NEW YORK (GenomeWeb) – Researchers from Singapore, Hong Kong, and Malaysia have sequenced and started analyzing a draft genome assembly for a tropical plant with infamously smelly, spine-covered fruit: the durian, Durio zibethinus.
The team used a combination of short- and long-read sequencing paired with chromosome contact mapping to put together a draft genome assembly for the Musang King cultivar of durian. It also generated transcriptome sequences representing fruit and non-fruit tissues from the D. zibethinus plant.
Based on sequence and expression profiles in the plant, the researchers delved into features related to the fruit's characteristic aroma. In that regard, they narrowed in on enhanced expression of pathways related to sulfur, ethylene, and lipid production, as well as polyploidization-based expansions affecting genes that contribute to volatile sulfur compound (VSC) or ethylene production. The group published its findings online today in Nature Genetics.
"Our analysis revealed that VSC production is turbocharged in durian fruits, which fits with many people's opinions that durian smell has a 'sulphury' aspect," co-senior author Patrick Tan, a cancer researcher affiliated with Thorn Biosystems, Duke-NUS Medical School, Singapore's National Heart Centre, and the National University of Singapore, said in a statement.
Although it remains an important tropical fruit crop, the durian "is banned from public transportation and many hotels because of its characteristic and pungent smell," he and his co-authors noted, "described by some detractors as 'turpentine and onions, garnished with a gym sock.'"
The foul-smelling D. zibethinus fruit plantis one of 30 documented Durio species, the team explained, belonging to the same Malvales plant order as plants that produce cocoa beans and cotton. Likewise, there are hundreds of durian cultivars, each known for slightly different textures, flavors, scents, and desirability in the Southeast Asian countries where the plant is grown.
"Distinct regional demands for different cultivars reflect local idiosyncrasies in consumer tastes: pungent and bitter varieties are prized in Malaysia and Singapore (for example, Musang King), whereas sweeter cultivars with a mild odor are popular in Thailand (for example, Monthong)," the authors wrote. "The distinctive odors of different durian cultivars have also been biochemically studied and characterized as a complex suite of odor-active compounds, including sulfur volatiles, esters, alcohols, and acids."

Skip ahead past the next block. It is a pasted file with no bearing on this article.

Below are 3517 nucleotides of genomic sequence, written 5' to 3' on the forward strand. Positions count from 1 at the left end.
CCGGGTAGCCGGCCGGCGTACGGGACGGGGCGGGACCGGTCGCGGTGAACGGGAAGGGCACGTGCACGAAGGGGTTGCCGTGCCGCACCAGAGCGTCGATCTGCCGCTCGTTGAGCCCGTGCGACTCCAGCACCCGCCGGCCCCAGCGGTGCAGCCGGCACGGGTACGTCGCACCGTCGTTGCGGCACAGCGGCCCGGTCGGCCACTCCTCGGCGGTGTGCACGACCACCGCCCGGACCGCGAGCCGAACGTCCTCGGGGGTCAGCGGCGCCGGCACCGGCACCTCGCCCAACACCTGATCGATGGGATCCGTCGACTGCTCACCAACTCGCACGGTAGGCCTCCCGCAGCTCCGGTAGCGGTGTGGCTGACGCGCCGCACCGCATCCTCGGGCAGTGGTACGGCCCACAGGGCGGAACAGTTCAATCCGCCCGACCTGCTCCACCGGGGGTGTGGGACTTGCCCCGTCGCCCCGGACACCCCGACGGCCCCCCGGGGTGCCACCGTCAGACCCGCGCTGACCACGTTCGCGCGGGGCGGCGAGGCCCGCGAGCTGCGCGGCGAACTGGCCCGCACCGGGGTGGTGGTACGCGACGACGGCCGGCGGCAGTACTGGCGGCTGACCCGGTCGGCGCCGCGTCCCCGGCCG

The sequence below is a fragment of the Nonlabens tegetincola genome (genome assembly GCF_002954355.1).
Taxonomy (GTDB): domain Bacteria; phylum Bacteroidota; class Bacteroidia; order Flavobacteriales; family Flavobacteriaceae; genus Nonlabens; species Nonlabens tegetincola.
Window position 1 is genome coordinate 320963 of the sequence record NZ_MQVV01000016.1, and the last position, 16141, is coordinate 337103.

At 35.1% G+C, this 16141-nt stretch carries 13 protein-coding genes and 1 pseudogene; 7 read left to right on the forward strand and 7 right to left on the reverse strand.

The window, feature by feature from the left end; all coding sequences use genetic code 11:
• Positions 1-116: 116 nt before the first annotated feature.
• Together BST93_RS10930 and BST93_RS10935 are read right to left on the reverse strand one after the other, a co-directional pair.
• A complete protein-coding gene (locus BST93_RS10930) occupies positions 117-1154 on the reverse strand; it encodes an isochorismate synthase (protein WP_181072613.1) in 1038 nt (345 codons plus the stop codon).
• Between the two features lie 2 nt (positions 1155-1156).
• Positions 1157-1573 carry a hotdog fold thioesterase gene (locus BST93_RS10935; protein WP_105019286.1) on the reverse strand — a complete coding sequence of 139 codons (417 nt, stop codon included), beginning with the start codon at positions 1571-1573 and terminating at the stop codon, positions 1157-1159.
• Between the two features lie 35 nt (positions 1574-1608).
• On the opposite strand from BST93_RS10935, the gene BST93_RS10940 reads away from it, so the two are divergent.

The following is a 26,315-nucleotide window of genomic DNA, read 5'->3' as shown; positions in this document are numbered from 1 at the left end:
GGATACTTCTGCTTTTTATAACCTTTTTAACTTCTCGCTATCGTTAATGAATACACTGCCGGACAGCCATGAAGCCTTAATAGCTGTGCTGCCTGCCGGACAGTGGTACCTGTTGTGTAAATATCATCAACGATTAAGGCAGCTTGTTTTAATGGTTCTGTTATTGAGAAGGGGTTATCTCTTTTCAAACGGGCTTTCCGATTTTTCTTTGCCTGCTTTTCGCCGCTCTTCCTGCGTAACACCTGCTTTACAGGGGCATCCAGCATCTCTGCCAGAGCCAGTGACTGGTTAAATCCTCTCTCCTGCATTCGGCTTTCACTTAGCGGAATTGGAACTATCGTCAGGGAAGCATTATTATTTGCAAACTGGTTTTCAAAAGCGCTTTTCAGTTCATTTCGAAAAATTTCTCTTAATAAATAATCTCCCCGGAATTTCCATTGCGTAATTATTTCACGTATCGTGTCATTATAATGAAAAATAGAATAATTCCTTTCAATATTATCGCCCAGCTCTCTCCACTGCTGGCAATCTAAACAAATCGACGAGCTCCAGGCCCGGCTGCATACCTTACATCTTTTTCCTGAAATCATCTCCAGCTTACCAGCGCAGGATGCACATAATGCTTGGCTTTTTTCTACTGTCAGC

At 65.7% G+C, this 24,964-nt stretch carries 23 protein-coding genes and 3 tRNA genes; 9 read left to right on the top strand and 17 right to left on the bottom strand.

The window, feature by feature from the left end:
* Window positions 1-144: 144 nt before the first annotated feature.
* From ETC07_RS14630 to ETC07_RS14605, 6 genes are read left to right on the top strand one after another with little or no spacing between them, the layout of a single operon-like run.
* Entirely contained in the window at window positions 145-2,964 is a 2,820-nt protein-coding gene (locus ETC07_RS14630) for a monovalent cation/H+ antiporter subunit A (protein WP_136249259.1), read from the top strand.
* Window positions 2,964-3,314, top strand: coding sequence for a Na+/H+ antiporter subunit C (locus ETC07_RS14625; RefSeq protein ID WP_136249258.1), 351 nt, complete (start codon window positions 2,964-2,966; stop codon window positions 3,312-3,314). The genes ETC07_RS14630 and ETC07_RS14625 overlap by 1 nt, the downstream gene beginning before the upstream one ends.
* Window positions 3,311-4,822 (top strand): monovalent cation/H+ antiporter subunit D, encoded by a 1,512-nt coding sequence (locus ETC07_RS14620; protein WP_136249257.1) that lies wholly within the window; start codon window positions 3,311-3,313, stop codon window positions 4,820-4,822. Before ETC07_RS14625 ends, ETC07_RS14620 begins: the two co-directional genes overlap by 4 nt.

The researchers started by doing long read sequencing on the durian genome, using the Pacific Biosciences RSII platform and genomic DNA from fruit stalk samples of a Musang King plant. To those long reads, the team added paired-end genome sequences generated with the Illumina HiSeq 2500. The latter instrument was also used to do RNA sequencing on several fruit aril and non-fruit samples from plants in the Musang King, Monthong, and Puang Manee cultivars.
The researchers found that their 738 million base durian genome, scaffolded with Dovetail's Chicago and H-C approaches, contained an estimated 45,335 protein-coding genes. More than 43,100 of those were also represented in transcript sequence data from the Musang King plants.
When the team analyzed the durian draft genome alongside sequences from several other plants — ranging from cacao and coffee to grape, papaya, soybean, and rice — it saw signs that the lineage leading to D. zibethinus underwent a whole-genome duplication shared with the cotton plant lineage. It also narrowed in on more than 600 gene families that appeared to be specific to durian.
Along with a phylogenetic assessment of plant relationships, the researchers folded in gene expression information to pick up evidence of sulfur, ripening, and flavor pathway genes in the durian fruit. Some of the upregulated genes, including those coding for enzymes contributing to VCS and ethylene production, appear to have gone through gene expansions in the plant as well, providing insight into the plant's pungent sulfur smell and fruit ripening features.
"Certain plants whose primary dispersal vectors are primates with more advanced olfactory systems show a shift in odor at ripening," the authors wrote. "Similarly, durian — by emanating an extremely pungent odor at ripening — appears to have the characteristic of a plant whose main dispersal vectors are odor-enticed primates rather than visually enticed animals."